" ... there is nothing new about ‘Warming Island’ — it was clearly shown on maps with this name more than 50 years ago, long before the global warming scare began."Whoa! hold back there! 50 years? Hmm. 1821 - Ignaz Venetz presents his evidence of ice ages caused by climate changes. 1895 - Arrhenius shows that CO2 is a greenhouse gas. 1930s - scientists begin to discuss climate amelioration, which, in modern language, is termed 'global warming'. 50 years? If I may quote the late, great John Wayne: "Well, hardly!"
" ... clearly shown on maps ..."It is very much unclearly shown, and on only one map out of all the Arctic maps I ever saw. That map is a basic sketch map of no scientific value.
" ... clearly shown on maps with this name ..."Christopher Booker must have phenomenally good eyesight. Here is the map in question. It was published in 1957. Can anyone please show me where on that map Warming Island is named? Hint: it would be in the 'square' 2nd up and 2nd from the right.
The name only appears on the 1957 map where it was added by Patrick Michaels in 2008.
The 1957 map and Liverpool Land detail (Annotations by Patrick Michaels)
The 'one piece of evidence' test
The scientific notion of falsification is often expressed as the idea that a single piece of evidence can prove a theory wrong. If somebody has found what they merely think is evidence it does not bring science crashing to its knees and begging for mercy. There are rules of evidence in science just as in law. Nobody can wave a cherry in a court of law and claim it is evidence that they weren't speeding. Evidence must be relevant, credible and verifiable.
Any scientist publishing a graph with no data behind it would be laughed at with good cause. A map with no data behind it is equally worthless. Published maps intended to be taken as accurate representations of reality are derived from published sources of data. The 1957 map bears no mark of authenticity whatsoever. It is a piece of graphic art and as such is of no scientific value. Scientists know this. Followers of unscientific bloggers need to know this. David Middleton and his host Anthony Watts need to know this.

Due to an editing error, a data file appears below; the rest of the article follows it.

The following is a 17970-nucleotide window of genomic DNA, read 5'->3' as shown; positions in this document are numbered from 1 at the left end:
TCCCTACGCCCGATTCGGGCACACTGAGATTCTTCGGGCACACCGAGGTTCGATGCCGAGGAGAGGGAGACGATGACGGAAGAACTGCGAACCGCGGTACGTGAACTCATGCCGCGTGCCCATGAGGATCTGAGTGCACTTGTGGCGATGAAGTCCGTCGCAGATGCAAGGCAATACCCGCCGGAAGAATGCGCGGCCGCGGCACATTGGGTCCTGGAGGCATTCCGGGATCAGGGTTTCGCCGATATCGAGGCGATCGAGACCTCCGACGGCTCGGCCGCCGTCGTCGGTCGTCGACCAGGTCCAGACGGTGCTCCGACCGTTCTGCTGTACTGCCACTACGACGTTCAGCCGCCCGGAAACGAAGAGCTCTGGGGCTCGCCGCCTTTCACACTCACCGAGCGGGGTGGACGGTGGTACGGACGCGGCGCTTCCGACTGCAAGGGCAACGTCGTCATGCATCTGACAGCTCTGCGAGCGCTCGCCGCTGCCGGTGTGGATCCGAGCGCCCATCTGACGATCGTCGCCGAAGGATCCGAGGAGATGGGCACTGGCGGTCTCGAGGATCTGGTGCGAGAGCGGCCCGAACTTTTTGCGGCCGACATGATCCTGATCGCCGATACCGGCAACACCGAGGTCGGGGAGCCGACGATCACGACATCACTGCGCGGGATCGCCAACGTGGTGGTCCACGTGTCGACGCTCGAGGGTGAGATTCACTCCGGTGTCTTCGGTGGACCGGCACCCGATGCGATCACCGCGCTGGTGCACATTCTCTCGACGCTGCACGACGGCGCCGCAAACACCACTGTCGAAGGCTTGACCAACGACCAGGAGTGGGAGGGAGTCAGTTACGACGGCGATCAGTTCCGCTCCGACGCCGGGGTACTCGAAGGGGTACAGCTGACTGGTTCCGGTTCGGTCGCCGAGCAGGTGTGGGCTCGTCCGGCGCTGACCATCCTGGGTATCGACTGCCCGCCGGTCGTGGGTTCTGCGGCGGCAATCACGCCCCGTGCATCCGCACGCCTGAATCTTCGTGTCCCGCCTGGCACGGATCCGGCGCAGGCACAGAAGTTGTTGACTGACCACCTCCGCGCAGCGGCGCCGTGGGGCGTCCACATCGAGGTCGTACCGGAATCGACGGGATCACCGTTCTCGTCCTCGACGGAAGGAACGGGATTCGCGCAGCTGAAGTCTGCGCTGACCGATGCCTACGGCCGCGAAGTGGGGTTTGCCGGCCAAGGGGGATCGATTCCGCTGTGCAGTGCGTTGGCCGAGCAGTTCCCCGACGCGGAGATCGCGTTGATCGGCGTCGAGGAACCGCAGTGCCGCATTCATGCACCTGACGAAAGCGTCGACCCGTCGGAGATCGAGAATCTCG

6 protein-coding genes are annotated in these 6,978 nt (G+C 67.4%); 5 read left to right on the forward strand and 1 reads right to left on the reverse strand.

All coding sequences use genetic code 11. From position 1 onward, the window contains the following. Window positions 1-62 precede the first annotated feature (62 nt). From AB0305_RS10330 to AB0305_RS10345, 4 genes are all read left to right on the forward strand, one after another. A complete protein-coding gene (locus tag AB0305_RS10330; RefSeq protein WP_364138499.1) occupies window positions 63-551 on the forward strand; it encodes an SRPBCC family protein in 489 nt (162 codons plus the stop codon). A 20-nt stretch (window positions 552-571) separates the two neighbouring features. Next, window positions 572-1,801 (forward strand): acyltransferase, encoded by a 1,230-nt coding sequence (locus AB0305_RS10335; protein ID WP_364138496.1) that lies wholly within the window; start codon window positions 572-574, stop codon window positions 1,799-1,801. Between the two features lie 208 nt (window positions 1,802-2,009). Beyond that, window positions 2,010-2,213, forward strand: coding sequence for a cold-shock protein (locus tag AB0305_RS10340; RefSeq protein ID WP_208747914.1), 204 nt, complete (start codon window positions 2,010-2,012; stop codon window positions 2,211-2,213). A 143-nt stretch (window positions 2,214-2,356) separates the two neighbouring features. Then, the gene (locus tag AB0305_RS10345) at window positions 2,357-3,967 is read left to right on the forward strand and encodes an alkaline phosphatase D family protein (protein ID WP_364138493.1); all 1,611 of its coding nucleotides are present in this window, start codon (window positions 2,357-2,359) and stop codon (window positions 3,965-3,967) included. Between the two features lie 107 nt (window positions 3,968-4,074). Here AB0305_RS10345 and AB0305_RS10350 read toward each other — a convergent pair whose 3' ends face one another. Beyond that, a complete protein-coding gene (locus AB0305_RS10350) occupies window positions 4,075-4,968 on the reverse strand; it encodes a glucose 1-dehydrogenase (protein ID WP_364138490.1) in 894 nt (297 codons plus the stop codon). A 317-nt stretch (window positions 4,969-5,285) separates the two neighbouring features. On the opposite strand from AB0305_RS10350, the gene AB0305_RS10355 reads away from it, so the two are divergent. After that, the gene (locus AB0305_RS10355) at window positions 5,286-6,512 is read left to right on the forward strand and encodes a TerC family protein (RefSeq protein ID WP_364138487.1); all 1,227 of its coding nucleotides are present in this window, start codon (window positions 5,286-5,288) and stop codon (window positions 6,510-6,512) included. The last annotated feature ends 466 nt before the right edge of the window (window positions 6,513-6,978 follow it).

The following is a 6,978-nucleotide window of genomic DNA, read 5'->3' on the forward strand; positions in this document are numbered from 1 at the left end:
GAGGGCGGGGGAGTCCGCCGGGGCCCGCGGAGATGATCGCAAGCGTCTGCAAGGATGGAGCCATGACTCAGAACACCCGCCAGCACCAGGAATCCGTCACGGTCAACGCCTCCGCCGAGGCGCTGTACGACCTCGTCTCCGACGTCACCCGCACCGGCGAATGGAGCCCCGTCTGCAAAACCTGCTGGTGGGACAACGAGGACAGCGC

The recent return of the Warming Island AGW myth inspired me to build a climate reconstruction for the Greenland Sea region.By a very strange coincidence, David Middleton's recent resurrection of that climate change denialist myth inspired me to write about this, having finally tracked down a copy of the book in which is to be found probably the only map in the world which Patrick Michaels could use to create an entirely new myth about global warming.
When a person cherry picks a piece of evidence for purposes of advocacy it does not affect scientific findings by a jot or a tittle. Kerasian* falsification isn't quite what Karl Popper had in mind, you can be sure of it.
For an in-depth analysis of how the 'Warming Island 1957' myth was created, please see my article at Skepticalscience.com
August 2010, land ice continues to retreat from Warming Island, enlarging the strait which was first uncovered in 2004-2005.
Image source: (Mauri Pelto's blog.)
[*] - kerasian falsification - from the Greek word for cherry: κέρασος.
The purported falsification of an argument or theory by reason of the production of cherry-picked evidence.